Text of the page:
'Championing the rights of children'

Out in the cold: the coastal schools neglected by national initiatives

Garry Thu 16 Oct 2014 08:16

Educational establishments at seaside outposts face host of problems, including staff recruitment and retention

At Clacton Coastal academy (CCA), the pupils are proud of their town and their school. They are fed up with The Only Way is Essex and upset by some of the sneering coverage the recent byelection attracted to their town.

Lots of them are ambitious; many want to go to university. Yet the challenges facing children here are great, and the barriers to educational achievement are many. More than half of the pupils at CCA attract the pupil premium, which provides additional funding to raise the attainment of disadvantaged pupils.

Children are trying to learn amid poverty, deprivation, high unemployment and poor housing, amid a fluid and unstable population. The level of special educational needs and disability are well above the national average; and, geographically, it feels isolated – the railway line ends at Clacton, then it’s the North Sea.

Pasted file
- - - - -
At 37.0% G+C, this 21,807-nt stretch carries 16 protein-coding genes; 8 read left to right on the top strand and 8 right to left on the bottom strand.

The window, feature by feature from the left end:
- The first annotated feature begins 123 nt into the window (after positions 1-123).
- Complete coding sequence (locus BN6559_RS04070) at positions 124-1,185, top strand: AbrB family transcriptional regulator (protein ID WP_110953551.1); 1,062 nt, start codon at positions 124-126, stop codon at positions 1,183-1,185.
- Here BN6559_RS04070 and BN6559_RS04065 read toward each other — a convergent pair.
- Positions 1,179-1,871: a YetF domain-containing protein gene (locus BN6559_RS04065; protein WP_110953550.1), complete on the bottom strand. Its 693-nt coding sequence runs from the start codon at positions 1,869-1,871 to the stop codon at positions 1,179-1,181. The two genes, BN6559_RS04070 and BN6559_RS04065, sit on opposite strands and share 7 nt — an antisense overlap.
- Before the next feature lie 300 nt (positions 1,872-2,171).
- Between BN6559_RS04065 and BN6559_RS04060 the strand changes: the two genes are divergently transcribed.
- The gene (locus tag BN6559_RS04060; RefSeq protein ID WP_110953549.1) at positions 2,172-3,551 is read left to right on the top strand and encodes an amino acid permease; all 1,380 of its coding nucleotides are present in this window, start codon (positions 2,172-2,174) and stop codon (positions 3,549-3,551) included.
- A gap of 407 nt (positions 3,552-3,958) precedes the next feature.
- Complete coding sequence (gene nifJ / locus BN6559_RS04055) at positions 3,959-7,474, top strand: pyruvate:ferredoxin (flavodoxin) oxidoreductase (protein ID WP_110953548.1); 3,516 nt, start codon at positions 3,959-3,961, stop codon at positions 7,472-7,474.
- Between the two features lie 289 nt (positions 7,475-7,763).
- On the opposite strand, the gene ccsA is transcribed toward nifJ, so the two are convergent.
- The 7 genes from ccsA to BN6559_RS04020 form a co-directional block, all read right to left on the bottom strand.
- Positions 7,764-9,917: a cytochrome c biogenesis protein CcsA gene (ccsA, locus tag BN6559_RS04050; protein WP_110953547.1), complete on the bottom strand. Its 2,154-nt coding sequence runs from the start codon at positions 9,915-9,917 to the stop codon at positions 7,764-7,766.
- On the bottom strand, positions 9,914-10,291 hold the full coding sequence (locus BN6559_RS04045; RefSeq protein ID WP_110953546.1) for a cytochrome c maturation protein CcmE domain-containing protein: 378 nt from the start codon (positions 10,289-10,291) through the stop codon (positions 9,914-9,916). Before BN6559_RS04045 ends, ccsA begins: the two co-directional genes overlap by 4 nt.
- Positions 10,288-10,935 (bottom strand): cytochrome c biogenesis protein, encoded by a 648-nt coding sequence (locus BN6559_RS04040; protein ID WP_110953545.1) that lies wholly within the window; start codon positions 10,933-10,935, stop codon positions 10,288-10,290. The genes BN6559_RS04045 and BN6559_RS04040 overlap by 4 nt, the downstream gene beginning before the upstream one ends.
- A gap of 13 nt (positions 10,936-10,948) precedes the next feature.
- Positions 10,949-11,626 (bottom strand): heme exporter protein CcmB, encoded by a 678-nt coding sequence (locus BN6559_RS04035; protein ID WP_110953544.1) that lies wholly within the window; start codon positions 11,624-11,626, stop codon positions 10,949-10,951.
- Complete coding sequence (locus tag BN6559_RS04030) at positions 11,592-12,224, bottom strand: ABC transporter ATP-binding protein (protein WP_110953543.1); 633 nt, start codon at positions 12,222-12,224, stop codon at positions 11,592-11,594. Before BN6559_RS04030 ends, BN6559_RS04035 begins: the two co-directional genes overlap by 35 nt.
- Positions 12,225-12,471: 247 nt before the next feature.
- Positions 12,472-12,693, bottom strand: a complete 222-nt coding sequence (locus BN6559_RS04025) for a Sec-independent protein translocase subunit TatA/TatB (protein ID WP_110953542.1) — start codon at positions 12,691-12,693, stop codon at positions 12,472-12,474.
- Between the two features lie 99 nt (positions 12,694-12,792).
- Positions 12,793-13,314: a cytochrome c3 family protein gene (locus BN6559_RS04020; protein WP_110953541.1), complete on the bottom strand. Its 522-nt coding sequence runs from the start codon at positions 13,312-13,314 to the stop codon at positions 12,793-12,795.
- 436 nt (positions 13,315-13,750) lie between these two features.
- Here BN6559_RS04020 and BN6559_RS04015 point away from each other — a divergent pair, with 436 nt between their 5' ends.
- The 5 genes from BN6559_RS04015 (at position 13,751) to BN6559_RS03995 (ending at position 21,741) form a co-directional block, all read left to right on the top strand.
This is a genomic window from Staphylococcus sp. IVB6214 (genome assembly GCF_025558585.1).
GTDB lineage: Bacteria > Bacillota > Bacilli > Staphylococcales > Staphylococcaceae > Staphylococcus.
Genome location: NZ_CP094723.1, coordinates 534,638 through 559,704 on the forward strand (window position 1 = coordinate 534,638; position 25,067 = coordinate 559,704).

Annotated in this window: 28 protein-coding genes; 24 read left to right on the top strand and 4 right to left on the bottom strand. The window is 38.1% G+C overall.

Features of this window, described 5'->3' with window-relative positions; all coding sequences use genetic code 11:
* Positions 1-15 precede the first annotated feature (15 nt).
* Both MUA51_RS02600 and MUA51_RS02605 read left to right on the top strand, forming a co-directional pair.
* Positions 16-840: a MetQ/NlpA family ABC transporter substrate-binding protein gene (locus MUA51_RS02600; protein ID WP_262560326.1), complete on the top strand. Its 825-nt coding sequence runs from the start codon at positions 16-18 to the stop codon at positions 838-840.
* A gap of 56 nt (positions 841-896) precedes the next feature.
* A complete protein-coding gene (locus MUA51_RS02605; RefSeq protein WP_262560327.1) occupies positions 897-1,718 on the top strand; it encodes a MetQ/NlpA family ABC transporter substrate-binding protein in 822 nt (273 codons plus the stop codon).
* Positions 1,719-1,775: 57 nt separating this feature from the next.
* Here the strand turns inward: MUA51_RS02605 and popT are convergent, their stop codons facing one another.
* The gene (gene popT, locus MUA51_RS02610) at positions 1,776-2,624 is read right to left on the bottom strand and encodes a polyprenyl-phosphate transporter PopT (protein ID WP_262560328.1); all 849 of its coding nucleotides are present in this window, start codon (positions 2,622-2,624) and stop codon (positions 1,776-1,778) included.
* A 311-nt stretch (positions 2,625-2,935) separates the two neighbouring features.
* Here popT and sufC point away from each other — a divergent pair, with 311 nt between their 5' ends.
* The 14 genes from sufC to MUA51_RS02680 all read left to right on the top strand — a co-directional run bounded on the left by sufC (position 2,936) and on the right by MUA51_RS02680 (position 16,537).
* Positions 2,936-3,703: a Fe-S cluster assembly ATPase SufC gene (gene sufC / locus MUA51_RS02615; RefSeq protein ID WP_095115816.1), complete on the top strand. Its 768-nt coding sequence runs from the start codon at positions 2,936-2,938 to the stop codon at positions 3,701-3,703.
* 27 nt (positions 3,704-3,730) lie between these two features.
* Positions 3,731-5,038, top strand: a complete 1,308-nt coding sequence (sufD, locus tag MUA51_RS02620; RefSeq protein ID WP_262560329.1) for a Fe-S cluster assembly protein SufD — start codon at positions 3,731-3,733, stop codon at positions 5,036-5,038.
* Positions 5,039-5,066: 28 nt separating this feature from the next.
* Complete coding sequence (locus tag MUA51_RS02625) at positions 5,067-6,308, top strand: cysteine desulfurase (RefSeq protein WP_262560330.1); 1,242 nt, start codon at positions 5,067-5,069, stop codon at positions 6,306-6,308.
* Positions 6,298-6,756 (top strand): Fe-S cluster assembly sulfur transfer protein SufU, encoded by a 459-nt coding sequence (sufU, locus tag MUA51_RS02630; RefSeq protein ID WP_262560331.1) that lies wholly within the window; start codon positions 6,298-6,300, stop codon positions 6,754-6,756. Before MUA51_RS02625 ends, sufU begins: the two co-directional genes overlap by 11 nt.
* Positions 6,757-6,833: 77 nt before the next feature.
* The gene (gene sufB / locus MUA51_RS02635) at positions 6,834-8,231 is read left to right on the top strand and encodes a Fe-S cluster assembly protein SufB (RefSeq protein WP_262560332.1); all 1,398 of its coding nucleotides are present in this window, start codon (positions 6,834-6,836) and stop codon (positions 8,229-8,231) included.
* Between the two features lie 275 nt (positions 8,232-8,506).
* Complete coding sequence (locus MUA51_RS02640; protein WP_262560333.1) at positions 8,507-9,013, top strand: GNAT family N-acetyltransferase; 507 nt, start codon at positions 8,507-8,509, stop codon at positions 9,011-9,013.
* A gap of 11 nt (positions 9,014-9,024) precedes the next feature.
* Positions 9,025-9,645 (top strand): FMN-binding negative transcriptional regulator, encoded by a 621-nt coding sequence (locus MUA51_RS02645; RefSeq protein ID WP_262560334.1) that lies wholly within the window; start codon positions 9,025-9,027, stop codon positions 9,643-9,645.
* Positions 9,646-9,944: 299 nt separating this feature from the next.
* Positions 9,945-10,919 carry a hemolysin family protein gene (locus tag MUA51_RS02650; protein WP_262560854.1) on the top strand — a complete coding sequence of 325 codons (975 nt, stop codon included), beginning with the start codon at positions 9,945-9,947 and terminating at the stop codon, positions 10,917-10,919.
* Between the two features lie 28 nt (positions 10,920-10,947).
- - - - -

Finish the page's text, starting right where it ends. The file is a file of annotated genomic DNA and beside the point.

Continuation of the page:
This is a largely white working class population – a demographic that across the country is now among the most educationally disadvantaged. And they live in the areas being targeted by Ukip.

Clacton-on-Sea shares such features with other fading seaside resorts that have lost much of their tourism – and therefore wealth – to foreign travel. But while schools in London and other deprived urban areas have been successfully turned around thanks to big investment, schools on the coast have been overlooked by national initiatives that have raised standards elsewhere.

The Guardian is shown around CCA by a prefect, Ben, discussing the byelection and Ukip; Ben declares himself a communist and says he wants to be a history professor.

Among the young people we meet, two have had parents who have recently died; another has had a difficult time since his parents split up, but is now back on track; another is homeless after a gas explosion.

They may be dealing with challenging circumstances, but they all have aspirations: one wants to be a vet, another a zookeeper.

Read more... (The Guardian - 15 October)